A significant majority of youth who are involved with the juvenile justice system have mental health and/or substance use disorders. It is critical to identify and respond to the needs associated with these disorders as early as possible and at all critical stages of juvenile justice processing. The most effective approaches use reliable and valid screening tools to rapidly identify youth who may have significant disorders and needs, and use empirically-based assessment methods to develop an intervention plan. This presentation provides a brief overview of screening and assessment, and describes reliable tools available to identify and then assess youth with needs related to mental and substance use disorders. Strategies for effective and efficient collaboration between juvenile justice professionals and community-based behavioral health care providers to meet the needs of these youth are also discussed.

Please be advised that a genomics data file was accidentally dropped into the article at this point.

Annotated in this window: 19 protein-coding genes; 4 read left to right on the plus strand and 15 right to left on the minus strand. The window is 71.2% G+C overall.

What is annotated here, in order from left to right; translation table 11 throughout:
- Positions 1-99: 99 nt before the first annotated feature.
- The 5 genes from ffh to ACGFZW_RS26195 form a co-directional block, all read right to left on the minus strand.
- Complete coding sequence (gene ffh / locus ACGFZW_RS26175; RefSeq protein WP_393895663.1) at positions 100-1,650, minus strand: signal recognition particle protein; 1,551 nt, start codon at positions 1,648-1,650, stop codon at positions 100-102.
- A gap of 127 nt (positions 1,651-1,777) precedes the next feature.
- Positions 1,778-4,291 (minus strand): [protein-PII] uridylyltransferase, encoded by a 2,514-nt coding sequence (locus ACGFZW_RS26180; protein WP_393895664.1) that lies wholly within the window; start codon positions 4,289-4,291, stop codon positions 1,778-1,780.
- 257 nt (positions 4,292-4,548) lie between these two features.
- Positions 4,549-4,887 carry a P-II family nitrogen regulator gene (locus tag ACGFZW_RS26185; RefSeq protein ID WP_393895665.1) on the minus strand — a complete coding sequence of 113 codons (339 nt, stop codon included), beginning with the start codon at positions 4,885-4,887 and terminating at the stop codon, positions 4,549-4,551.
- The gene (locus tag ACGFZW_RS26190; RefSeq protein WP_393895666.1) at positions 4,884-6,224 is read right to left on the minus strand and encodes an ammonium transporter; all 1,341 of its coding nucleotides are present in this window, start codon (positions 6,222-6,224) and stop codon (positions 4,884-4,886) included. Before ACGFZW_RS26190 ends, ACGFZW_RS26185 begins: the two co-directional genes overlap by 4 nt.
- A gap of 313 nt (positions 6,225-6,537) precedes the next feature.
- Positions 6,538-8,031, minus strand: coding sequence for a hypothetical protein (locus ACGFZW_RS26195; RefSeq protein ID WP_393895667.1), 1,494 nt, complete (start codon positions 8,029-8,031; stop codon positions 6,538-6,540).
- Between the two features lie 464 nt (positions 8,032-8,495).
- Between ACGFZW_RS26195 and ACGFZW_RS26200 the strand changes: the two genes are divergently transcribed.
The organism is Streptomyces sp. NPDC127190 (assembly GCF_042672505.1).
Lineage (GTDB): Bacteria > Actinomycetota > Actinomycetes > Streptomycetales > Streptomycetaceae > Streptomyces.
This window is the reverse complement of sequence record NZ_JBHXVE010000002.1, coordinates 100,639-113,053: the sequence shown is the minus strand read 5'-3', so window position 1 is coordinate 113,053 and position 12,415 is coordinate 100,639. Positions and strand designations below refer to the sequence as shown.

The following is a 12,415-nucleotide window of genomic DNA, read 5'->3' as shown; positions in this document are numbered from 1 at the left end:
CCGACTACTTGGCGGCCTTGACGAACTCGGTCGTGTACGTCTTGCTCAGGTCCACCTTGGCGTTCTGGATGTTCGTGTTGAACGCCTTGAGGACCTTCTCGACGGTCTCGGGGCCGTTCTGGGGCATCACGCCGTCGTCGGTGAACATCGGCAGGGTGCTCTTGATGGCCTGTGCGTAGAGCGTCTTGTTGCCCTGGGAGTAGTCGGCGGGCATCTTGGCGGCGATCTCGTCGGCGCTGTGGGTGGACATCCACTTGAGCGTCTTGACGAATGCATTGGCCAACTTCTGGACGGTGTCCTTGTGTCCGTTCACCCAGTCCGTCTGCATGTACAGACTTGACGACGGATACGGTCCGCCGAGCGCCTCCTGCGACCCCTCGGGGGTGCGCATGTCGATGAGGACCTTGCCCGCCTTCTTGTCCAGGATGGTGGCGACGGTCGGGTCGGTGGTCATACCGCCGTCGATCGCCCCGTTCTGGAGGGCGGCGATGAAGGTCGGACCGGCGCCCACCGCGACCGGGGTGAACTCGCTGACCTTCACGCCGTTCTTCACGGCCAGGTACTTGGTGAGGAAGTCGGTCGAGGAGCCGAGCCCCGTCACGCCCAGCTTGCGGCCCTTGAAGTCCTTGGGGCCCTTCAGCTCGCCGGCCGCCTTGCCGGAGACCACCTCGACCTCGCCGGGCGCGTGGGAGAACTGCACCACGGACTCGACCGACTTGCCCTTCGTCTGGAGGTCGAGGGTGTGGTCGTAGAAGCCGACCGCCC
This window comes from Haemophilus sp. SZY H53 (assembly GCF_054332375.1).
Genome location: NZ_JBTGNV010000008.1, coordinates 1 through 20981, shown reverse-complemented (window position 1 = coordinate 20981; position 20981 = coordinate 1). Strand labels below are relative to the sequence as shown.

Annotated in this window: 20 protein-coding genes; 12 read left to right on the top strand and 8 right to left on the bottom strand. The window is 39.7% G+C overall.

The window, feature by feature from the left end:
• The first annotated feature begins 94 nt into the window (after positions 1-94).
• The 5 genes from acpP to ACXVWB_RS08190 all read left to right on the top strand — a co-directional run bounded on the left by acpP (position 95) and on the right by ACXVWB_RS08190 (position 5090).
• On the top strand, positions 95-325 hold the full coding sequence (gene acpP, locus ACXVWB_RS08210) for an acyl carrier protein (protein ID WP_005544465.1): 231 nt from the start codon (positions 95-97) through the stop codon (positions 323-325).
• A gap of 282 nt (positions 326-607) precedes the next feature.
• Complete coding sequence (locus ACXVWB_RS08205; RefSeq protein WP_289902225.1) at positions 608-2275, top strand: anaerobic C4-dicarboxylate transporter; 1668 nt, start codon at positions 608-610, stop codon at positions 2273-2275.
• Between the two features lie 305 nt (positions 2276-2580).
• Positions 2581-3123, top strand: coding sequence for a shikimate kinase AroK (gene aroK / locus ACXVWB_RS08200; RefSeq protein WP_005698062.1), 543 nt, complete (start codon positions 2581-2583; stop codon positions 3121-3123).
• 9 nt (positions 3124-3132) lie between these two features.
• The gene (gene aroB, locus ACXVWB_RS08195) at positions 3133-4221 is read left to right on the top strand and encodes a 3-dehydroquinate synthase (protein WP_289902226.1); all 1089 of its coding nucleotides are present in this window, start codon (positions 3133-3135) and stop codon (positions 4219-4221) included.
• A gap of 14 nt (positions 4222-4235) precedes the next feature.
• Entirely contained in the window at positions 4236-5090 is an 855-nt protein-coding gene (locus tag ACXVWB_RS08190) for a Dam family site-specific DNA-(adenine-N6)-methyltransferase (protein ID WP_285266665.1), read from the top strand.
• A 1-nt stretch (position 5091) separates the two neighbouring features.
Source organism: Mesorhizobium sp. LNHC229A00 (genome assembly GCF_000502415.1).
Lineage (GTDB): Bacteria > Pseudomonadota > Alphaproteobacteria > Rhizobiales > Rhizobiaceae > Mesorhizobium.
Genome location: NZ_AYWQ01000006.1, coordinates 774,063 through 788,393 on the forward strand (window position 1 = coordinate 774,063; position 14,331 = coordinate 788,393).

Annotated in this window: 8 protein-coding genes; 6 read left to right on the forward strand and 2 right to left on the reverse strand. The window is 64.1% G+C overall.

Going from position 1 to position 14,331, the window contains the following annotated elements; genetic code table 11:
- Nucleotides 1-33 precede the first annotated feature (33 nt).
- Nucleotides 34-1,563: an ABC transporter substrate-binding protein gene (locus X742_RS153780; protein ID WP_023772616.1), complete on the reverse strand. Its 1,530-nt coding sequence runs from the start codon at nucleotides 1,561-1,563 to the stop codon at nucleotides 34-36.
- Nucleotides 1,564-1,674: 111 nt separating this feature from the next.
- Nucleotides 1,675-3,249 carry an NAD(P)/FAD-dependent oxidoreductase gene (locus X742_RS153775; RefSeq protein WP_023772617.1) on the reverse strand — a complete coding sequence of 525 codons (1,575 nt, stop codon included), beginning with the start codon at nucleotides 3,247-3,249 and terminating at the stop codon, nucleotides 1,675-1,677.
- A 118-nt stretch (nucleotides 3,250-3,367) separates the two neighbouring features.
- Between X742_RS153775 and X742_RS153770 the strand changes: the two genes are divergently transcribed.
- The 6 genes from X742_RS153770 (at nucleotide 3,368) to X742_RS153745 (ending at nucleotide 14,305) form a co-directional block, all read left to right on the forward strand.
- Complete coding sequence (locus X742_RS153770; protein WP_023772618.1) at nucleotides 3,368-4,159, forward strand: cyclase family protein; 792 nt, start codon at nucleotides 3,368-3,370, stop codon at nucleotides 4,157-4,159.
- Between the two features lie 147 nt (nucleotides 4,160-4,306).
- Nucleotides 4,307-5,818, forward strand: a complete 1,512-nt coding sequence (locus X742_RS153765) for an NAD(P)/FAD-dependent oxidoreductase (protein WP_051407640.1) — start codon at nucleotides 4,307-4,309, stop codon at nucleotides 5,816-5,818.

Dr. Robert Kinscherff, Senior Associate, National Center for Mental Health and Juvenile Justice, and Associate Vice President and Core Faculty, Massachusetts School of Professional Psychology
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